• The kinetic energy of a moving object increases with the square of its velocity (K = mv2), the mass 12" away from the axis has four times as much kinetic energy as an equal mass 6" from the axis when rotating at the same RPM.
  • Doubling the distance of the mass from the rotational axis doubled the speed of the mass, which raised the energy stored by the spinner at any given speed by a factor of four (velocity2). This also increases the MOI of the spinner by a factor of four, even though the mass of the spinner has not increased.
Now, let's take a look at the spinner weapons on 'Electric Boogaloo" and "Wrecks":

'Electric Boogaloo' has a bar spinner weapon. A bar has a lot of its mass close to the rotation axis and relatively little mass far from the axis. The formula for the MOI of a rectangular bar spinner is:

MOI Rectangular Bar = (mass/12) * (length2 + width2)

'Wrecks' has a large diameter spinner with most of the mass concentrated in a ring at the outer edge -- far away from the axis of rotation. The formula for a the MOI of a thick ring (discounting the supporting spokes) is:

MOI Thick Ring = (mass/2) * (inner radius2 + outer radius2)

Let's use the new Run Amok JavaScript Spinner Weapon Calculator to compare the MOI of the two designs based on rough estimates of their sizes:

  • A steel bar similar to the spinner weapon used by 'Electric Boogaloo': 24 inches long by 4 inches wide by 2.5 inches thick weighs 68.6 pounds and has an MOI of 0.99 kgm2.
  • A steel ring similar to the spinner weapon used by 'Wrecks': 15 inch outer radius, 12 inch inner radius, and 0.5 inch thick weighs 36.2 pounds and has an MOI of 1.95 kgm2.
The ring weapon is a bit more than half the weight of the bar weapon, yet has nearly twice the Mass Moment of Inertia. That's a much more efficient use of weapon mass for energy storage.

Q: hello, so I'm building my first battle bot, i was going for ant weight but my college club is doing a beetle weight so i am looking to do that, my motors are brushless 4900kv, and they are cogging on the low end when i try to use them, also I'm having issues finding a proper wheel that gets enough traction due to my lack of torque, my question is i am trying to gear down the motors to help with the cogging, i have all the parts but i have no idea how to attach an axle to a battle bot. I just get confused on how to add a shaft with the ability to rotate. [South Brooksville, Florida]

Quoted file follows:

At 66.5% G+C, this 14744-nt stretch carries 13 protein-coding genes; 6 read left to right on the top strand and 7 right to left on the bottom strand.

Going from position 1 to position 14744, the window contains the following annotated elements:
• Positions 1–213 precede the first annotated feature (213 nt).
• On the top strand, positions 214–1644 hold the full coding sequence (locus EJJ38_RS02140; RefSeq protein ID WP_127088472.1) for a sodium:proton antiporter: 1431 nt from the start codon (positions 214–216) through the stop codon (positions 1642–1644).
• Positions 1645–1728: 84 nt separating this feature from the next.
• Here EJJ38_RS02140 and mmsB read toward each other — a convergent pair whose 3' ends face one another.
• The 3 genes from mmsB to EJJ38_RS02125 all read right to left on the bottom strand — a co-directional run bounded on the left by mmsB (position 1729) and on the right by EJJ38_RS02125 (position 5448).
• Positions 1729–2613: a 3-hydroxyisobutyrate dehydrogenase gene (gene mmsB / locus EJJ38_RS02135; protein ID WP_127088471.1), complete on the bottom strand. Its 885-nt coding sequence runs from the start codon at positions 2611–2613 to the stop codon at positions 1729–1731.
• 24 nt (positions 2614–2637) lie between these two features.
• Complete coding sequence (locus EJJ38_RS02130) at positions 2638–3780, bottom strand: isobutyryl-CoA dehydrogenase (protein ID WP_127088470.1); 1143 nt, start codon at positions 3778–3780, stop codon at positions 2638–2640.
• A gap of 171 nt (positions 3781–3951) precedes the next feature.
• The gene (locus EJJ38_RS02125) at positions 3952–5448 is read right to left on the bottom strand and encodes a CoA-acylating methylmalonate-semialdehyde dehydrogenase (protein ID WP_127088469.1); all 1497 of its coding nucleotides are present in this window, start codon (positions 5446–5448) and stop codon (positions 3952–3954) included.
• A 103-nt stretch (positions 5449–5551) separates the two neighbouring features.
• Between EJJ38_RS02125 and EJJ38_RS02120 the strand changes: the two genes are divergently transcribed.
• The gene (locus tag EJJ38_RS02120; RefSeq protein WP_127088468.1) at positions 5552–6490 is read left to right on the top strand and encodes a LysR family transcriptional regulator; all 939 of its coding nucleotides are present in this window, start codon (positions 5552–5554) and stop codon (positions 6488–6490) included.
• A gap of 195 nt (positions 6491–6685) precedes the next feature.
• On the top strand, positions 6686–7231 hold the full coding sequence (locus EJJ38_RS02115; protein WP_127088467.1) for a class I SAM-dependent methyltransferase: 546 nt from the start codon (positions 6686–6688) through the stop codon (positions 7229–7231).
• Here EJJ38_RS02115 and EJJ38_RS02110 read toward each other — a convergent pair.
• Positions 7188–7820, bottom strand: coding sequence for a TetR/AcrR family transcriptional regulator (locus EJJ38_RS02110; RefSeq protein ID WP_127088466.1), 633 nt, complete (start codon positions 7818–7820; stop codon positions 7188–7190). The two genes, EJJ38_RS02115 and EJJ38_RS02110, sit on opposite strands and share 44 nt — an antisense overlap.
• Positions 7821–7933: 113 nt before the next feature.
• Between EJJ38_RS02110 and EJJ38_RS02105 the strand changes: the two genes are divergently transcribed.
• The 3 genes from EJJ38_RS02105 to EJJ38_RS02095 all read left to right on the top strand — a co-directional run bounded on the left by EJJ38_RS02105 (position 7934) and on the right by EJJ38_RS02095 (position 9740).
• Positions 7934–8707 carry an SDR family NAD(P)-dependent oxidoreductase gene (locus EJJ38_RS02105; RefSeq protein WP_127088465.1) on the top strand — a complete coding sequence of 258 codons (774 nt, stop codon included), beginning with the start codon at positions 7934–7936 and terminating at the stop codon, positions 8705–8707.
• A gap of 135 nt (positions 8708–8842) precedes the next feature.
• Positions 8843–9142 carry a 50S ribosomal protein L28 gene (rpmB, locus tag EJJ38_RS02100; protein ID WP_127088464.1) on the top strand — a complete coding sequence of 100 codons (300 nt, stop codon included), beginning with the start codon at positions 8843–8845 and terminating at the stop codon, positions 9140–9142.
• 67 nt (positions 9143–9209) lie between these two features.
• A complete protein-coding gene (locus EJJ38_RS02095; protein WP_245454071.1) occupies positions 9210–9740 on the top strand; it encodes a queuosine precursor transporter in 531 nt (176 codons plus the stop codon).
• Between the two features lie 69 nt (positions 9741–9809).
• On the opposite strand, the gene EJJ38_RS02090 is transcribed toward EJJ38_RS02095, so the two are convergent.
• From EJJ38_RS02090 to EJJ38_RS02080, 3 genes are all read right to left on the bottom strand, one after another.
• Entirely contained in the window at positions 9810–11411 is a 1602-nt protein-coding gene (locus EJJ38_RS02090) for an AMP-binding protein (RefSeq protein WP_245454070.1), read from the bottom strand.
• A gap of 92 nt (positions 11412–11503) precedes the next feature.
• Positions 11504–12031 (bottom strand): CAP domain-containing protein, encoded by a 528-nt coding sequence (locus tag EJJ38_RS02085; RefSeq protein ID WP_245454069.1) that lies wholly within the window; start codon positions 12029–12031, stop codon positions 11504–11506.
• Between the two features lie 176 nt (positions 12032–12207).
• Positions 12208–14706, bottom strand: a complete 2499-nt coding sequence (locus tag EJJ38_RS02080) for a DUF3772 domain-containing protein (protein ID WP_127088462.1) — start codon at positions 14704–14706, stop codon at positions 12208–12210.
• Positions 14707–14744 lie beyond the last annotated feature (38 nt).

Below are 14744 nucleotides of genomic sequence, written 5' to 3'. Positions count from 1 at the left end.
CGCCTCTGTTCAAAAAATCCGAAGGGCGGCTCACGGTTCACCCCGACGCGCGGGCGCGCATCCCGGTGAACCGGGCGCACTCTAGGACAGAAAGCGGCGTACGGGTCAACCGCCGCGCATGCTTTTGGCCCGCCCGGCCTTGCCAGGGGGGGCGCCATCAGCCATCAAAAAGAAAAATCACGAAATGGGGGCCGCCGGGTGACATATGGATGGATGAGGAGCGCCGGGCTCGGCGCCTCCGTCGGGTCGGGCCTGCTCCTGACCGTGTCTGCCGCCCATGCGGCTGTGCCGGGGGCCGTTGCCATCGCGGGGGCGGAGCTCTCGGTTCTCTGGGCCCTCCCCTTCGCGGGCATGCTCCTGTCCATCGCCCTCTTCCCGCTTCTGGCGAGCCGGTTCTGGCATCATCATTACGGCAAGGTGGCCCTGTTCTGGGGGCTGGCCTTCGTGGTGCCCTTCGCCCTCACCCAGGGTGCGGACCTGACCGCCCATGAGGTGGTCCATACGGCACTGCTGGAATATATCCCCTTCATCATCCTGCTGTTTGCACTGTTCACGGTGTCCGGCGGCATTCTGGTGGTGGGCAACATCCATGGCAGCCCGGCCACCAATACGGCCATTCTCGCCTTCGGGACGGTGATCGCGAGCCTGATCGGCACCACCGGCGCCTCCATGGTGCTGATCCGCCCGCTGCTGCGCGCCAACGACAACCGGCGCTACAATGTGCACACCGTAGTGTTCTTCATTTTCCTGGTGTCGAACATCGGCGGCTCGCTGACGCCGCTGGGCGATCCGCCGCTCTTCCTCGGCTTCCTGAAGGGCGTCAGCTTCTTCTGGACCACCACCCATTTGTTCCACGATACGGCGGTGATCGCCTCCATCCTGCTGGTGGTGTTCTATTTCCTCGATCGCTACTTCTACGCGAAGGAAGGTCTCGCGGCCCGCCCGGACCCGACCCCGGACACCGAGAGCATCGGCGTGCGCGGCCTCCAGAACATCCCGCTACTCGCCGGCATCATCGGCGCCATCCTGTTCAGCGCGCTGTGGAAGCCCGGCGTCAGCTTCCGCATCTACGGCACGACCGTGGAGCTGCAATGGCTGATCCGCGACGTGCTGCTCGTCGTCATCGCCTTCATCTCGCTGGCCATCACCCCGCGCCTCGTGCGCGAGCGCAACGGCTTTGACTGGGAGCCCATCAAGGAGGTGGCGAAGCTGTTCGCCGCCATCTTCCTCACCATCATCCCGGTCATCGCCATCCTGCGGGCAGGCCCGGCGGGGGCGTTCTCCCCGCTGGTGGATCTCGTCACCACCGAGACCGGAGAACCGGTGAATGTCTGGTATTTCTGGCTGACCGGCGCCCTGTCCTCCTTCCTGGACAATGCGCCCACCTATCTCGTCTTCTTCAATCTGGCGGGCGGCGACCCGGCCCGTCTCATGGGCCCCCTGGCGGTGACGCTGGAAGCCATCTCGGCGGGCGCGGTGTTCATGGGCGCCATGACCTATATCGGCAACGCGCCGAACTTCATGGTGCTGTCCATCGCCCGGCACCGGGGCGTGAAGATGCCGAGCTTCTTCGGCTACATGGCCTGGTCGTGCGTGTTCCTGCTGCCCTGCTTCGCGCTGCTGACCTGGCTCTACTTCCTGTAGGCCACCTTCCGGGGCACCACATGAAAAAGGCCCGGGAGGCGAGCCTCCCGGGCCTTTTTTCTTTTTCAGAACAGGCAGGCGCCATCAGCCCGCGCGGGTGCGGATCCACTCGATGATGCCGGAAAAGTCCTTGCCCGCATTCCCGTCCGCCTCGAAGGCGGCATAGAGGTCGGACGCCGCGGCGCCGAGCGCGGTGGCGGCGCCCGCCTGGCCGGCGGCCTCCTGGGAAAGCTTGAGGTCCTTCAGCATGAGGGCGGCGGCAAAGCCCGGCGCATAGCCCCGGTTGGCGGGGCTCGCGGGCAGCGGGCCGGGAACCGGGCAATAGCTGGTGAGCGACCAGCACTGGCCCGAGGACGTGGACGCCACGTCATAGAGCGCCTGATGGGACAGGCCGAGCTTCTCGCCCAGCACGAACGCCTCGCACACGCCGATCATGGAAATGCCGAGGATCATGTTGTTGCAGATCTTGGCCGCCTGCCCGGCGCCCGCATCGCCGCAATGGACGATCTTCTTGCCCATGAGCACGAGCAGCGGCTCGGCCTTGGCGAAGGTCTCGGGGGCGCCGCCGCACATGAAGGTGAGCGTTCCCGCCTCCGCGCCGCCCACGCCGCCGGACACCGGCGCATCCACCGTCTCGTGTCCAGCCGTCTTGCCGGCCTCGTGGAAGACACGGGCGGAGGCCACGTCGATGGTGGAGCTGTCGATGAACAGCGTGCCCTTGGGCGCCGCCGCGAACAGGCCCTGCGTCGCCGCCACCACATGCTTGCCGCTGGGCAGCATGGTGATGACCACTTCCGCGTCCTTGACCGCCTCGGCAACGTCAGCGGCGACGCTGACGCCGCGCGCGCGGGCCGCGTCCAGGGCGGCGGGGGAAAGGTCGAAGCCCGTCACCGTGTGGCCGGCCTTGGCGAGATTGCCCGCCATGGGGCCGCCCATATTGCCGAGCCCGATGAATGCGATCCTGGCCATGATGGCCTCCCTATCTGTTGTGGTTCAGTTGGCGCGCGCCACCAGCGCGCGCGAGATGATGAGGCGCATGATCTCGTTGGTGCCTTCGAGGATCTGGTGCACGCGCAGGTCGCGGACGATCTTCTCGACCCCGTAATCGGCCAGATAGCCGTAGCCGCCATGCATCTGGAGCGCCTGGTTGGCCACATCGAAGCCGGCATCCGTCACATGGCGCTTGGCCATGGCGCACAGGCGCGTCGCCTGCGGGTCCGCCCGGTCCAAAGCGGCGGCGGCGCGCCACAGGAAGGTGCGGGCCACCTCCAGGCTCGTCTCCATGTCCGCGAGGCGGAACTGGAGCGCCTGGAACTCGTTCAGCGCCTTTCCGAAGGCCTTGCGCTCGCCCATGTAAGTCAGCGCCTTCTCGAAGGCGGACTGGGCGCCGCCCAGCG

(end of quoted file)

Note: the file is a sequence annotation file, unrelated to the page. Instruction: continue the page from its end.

A: [Mark J.] It sounds like you jumped into the deep end of the pool before you even watched someone else swim.

  • 'First combat robot' and 'brushless drive motors' are a very poor combination.
  • You've attempted to simply attach a wheel directly to the shaft of a 4900kv brushless motor? You're lucky it's cogging and didn't just melt.
  • You've told me nothing about your motors except the 'kv', but as a guess you're going to need to gear them down about 40:1 to get adequate torque and controllable speed. That's not something you can do with a simple pinion and spur gear. The most common approach is to attach a brushless motor to a multi-stage planetary gearbox -- but I'm getting ahead of myself.
Advice: use the brushless motors for another project. The 'kv' is too large for a combat robot drivetrain, and you shouldn't be using a brushless drivetrain in your first 'bot anyhow -- they're a real pain to get working well.

More advice: get out on the 'net and find some build logs for beetleweights to get an idea of what works and get some design ideas before you go any farther. Here's one to get you started: Naked Singularity beetleweight.

Still more advice: browse the shop at BotKits.com to get an idea of the type of components used in competitive beetleweight robots.

Q: i am the new builder who recently asked about brushless motors, im on a tight budget main supplies were bought by my school club, so i cant go and buy brushed. our club is building 4 bots for a competition, but in my team none of us have built, and teams cant help each other. any tips for gearing down my brushless motors, they are 4900 kv 19 turn [South Brooksville, Florida]